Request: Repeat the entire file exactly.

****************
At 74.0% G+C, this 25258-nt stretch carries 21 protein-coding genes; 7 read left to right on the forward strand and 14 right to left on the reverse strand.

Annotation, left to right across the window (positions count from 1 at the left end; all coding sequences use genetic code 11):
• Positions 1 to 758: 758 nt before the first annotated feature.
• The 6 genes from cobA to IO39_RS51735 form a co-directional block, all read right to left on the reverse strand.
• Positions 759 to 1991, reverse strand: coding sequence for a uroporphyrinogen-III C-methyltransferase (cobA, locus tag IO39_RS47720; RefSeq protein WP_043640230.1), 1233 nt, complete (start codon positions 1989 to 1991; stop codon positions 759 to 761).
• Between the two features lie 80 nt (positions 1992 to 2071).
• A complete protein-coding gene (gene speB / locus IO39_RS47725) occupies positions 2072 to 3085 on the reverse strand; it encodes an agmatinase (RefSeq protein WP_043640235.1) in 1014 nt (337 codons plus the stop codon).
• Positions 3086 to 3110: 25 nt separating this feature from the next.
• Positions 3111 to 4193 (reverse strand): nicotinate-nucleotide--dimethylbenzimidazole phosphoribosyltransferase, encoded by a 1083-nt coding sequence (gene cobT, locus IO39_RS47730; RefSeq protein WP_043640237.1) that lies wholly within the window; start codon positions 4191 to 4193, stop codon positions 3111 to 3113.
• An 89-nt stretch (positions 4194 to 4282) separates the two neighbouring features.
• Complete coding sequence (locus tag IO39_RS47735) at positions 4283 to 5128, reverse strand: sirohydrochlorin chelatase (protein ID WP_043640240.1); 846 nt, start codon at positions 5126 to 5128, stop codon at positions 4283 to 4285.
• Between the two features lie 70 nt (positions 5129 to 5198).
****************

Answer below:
At 74.0% G+C, this 25258-nt stretch carries 21 protein-coding genes; 7 read left to right on the forward strand and 14 right to left on the reverse strand.

Annotation, left to right across the window (positions count from 1 at the left end; all coding sequences use genetic code 11):
• Positions 1 to 758: 758 nt before the first annotated feature.
• The 6 genes from cobA to IO39_RS51735 form a co-directional block, all read right to left on the reverse strand.
• Positions 759 to 1991, reverse strand: coding sequence for a uroporphyrinogen-III C-methyltransferase (cobA, locus tag IO39_RS47720; RefSeq protein WP_043640230.1), 1233 nt, complete (start codon positions 1989 to 1991; stop codon positions 759 to 761).
• Between the two features lie 80 nt (positions 1992 to 2071).
• A complete protein-coding gene (gene speB / locus IO39_RS47725) occupies positions 2072 to 3085 on the reverse strand; it encodes an agmatinase (RefSeq protein WP_043640235.1) in 1014 nt (337 codons plus the stop codon).
• Positions 3086 to 3110: 25 nt separating this feature from the next.
• Positions 3111 to 4193 (reverse strand): nicotinate-nucleotide--dimethylbenzimidazole phosphoribosyltransferase, encoded by a 1083-nt coding sequence (gene cobT, locus IO39_RS47730; RefSeq protein WP_043640237.1) that lies wholly within the window; start codon positions 4191 to 4193, stop codon positions 3111 to 3113.
• An 89-nt stretch (positions 4194 to 4282) separates the two neighbouring features.
• Complete coding sequence (locus tag IO39_RS47735) at positions 4283 to 5128, reverse strand: sirohydrochlorin chelatase (protein ID WP_043640240.1); 846 nt, start codon at positions 5126 to 5128, stop codon at positions 4283 to 4285.
• Between the two features lie 70 nt (positions 5129 to 5198).